After electricity became more available, freezers and refrigerators became commonplace thus making the need for many kinds of preservation methods to become obsolete.

I still have most of my mom’s canning supplies stored away in the basement. Someday, I hope to grow a garden and preserve the harvest. If life ever slows down . . .

Do you do any type food preservation methods at your house? Do you have a special recipe you use?

My daughter wants to can her own salsa. I might have to dig out the canning supplies sooner than I thought!

Here’s a recipe to try:

Zesty Salsa Taken from the BALL website:

Makes about 6 (16 oz) pints or 12 (8 oz) half pint

Traditional salsa with a zesty kick! Use whatever type of chili peppers your family prefers - and add hot pepper sauce if your tastes are even more daring.

Preserving Method: Waterbath Canning

You Will Need:
10 cups chopped cored peeled tomatoes (about 25 medium)
5 cups chopped seeded green bell peppers (about 4 large)
5 cups chopped onions (about 6 to 8 medium)
2-1/2 cups chopped seeded chili peppers, such as hot banana, Hungarian wax, serrano or jalapeño (about 13 medium)
1-1/4 cups cider vinegar
3 cloves garlic, finely chopped
2 Tbsp finely chopped cilantro
1 Tbsp salt
1 tsp hot pepper sauce, optional
6 Ball® (16 oz) pint or 12 (8 oz) half pint glass preserving jars with lids and bands

Half Recipe:
5 cups chopped cored peeled tomatoes (about 13 medium)
2-1/2 cups chopped seeded green bell peppers (about 2 large)
2-1/2 cups chopped onions (about 3 to 4 medium)
1-1/4 cups chopped seeded chili peppers, such as hot banana, Hungarian wax, serrano or jalapeño (about 7 medium)
3/4 cup cider vinegar
1 to 2 cloves garlic, finely chopped
1 Tbsp finely chopped cilantro
1-1/2 tsp salt
1/2 tsp hot pepper sauce, optional
3 Ball® (16 oz) pint or 6 (8 oz) half pint glass preserving jars with lids and bands

PREPARE boiling water canner. Heat jars in simmering water until ready for use. Do not boil. Wash lids in warm soapy water and set bands aside.
COMBINE tomatoes, green peppers, onions, chili peppers, vinegar, garlic, cilantro, salt and hot pepper sauce, if using, in a large stainless steel saucepan. Bring to a boil over medium-high heat, stirring constantly. Reduce heat and boil gently, stirring frequently, until slightly thickened, about 10 minutes.
LADLE hot salsa into hot jars, leaving 1/2-inch headspace. Remove air bubbles and adjust headspace, if necessary, by adding hot salsa. Wipe rim. Center lid on jar. Apply band until fit is fingertip tight.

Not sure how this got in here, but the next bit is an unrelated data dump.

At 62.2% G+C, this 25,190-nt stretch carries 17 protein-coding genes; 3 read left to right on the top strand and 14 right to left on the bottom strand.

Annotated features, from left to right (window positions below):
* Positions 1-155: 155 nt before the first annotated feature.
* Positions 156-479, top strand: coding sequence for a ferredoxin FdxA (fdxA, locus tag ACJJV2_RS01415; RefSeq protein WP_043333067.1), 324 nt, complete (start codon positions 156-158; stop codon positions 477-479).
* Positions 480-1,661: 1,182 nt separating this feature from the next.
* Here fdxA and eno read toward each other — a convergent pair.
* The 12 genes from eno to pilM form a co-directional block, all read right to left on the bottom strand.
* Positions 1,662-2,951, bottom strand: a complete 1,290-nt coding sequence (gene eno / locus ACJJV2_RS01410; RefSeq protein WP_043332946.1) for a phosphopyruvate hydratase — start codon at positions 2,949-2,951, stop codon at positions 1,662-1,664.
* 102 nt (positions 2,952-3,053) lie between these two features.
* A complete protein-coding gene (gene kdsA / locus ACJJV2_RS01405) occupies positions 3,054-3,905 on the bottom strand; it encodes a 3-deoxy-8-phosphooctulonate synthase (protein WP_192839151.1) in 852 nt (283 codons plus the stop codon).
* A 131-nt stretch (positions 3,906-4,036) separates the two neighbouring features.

PROCESS both pint and half pint jars in a boiling water canner for 15 minutes, adjusting for altitude. Remove jars and cool. Check lids for seal after 24 hours. The lid should not flex up and down when the center is pressed.

Thanks for joining me today here at Be blessed everyone!



  1. Great post, Michele. It's a shame that we've lost the know-how to do so many of these preservation methods. I do a lot of dehydrating and would like to start canning, but haven't jumped in yet. As I write, I'm waiting to store nine trays of dehydrated cinnamon apples! (They have to cool completely, first.) In my book, PULSE, electricity fails, and so only those people who did food storage have food security. I do hope to expand my skills into other methods, such as salting and, as I said, canning. I also wish I had a root cellar! Thanks for posting.

  2. Thank you, Linore. I agree that I wish I knew more about food preservation. It is a lost "art", and someday may prove to be a necessity. Thank you for the comment and good luck with your new release.

  3. Michele, your article made me want to break out my canning tools, too, and visit the Saturday Farmer's market next week. Since we moved to Colorado, the deer and pocket gophers eat my tender shoots, I haven't tried to garden this year. Too discouraging. Jerry promised a raised bed next year so I'm not garage-saling my equipment just yet. Thanks so much for your article.

  4. Linda, I know exactly how you feel. We moved from Michigan to Florida. I can't grow a thing here. It's so sad. I love watching a garden grow. Thank you for your comment! Have a wonderful evening!

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  6. Thank you for sharing your thoughts and your recipes. I still do quite a bit of canning and freezing and I love the sense of accomplishment and the assurance that we will have food for the winter!

  7. It must very satisfying seeing the fruits of your labor lined up on your pantry shelves. Thank you for the comment, Connie.